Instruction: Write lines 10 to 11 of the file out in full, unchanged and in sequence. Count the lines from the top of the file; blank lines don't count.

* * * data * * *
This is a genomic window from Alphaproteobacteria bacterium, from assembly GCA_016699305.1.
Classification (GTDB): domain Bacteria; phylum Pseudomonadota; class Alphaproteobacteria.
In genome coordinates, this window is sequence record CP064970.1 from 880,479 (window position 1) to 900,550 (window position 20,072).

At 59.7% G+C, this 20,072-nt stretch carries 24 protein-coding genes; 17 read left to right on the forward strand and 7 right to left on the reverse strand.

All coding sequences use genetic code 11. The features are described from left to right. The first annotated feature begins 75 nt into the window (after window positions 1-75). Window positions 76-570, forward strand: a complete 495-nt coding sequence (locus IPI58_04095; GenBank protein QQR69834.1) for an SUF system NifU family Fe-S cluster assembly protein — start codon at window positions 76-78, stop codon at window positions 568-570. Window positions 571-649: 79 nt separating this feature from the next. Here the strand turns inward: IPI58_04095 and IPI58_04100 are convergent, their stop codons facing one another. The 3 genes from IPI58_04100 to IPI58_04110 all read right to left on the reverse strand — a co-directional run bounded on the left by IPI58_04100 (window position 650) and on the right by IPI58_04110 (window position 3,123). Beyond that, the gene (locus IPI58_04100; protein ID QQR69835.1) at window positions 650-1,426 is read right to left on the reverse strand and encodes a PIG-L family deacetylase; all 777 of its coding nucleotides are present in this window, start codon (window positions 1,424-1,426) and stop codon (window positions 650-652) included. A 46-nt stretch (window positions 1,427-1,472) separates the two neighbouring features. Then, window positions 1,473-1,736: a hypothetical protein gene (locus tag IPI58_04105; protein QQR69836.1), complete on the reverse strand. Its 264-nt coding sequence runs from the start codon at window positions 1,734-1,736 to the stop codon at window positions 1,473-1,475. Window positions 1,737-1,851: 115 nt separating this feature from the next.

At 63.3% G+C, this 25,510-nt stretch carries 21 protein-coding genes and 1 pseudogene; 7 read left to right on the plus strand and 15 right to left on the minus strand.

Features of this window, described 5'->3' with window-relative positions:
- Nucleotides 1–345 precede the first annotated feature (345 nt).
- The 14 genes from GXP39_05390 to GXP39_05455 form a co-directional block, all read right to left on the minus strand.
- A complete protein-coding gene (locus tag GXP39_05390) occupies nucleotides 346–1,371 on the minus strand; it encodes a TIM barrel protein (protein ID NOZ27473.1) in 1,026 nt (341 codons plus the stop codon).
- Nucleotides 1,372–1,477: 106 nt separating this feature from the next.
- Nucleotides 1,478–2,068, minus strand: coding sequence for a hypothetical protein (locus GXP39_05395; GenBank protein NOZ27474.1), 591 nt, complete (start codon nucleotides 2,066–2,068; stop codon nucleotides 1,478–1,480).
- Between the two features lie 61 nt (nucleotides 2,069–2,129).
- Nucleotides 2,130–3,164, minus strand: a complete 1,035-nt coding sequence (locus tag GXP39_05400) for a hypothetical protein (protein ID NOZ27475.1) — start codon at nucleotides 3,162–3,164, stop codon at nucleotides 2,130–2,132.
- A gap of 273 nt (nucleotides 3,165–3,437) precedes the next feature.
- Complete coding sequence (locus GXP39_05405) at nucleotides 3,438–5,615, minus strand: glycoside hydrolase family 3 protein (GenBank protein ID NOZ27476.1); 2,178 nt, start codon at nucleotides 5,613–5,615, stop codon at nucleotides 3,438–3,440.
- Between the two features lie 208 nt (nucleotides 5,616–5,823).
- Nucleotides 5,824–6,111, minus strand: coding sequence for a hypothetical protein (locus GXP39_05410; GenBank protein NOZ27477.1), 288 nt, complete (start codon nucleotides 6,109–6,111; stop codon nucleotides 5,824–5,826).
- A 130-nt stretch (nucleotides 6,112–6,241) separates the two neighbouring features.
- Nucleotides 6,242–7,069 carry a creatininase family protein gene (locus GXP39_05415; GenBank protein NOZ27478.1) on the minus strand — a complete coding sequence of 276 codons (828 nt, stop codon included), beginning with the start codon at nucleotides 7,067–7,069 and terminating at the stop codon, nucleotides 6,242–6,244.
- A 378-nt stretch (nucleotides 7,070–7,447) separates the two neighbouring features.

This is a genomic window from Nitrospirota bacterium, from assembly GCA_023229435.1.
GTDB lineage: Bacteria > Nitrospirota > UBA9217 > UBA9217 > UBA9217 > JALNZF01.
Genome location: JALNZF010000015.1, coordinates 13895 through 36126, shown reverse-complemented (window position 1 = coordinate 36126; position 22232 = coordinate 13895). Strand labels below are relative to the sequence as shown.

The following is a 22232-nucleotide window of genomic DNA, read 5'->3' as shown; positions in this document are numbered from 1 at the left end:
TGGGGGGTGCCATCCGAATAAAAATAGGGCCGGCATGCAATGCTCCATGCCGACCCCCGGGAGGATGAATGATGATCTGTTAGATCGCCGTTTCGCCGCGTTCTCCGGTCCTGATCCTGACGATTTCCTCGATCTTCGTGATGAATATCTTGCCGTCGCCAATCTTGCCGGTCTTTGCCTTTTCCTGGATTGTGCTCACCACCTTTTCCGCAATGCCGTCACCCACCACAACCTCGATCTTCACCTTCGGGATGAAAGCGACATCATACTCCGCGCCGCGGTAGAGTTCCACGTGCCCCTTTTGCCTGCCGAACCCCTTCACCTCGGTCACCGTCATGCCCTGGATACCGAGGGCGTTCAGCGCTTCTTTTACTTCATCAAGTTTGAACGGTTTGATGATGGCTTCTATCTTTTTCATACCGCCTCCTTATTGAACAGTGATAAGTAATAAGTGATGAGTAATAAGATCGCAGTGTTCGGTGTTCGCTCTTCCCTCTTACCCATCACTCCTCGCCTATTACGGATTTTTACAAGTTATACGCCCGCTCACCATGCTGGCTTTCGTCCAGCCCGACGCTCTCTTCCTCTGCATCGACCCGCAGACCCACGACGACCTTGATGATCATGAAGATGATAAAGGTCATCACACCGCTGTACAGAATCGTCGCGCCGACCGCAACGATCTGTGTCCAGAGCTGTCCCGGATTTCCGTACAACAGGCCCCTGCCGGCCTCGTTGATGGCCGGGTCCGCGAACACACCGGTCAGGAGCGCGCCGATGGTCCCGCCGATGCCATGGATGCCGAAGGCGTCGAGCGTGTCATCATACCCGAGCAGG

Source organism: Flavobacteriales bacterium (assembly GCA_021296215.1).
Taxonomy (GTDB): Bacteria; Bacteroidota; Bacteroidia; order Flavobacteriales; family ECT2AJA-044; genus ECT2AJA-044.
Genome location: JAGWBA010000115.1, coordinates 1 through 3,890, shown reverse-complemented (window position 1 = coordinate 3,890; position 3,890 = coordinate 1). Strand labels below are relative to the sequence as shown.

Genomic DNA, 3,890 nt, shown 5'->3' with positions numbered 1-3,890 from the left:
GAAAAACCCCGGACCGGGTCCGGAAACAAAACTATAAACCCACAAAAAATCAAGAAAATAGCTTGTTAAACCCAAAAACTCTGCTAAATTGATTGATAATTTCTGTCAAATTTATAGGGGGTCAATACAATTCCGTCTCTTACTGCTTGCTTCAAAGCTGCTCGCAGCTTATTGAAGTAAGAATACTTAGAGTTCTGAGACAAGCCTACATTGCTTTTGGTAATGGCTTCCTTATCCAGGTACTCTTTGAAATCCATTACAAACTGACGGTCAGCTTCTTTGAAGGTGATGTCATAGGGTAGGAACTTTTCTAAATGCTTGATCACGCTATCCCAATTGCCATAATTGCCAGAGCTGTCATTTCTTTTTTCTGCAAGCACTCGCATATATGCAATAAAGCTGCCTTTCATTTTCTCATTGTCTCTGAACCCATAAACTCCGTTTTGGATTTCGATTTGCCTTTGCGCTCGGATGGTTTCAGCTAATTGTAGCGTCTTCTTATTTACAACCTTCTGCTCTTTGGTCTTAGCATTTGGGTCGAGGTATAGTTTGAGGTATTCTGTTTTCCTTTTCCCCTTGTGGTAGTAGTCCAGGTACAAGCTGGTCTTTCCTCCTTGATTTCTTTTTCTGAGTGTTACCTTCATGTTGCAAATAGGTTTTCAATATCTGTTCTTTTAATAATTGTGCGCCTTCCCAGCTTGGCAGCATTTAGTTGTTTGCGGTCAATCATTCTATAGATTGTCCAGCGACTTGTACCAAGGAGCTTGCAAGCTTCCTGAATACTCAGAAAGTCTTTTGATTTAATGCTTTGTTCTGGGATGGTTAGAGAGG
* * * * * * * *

- A complete protein-coding gene (locus tag GXP39_05390) occupies nucleotides 346–1,371 on the minus strand; it encodes a TIM barrel protein (protein ID NOZ27473.1) in 1,026 nt (341 codons plus the stop codon).
- Nucleotides 1,372–1,477: 106 nt separating this feature from the next.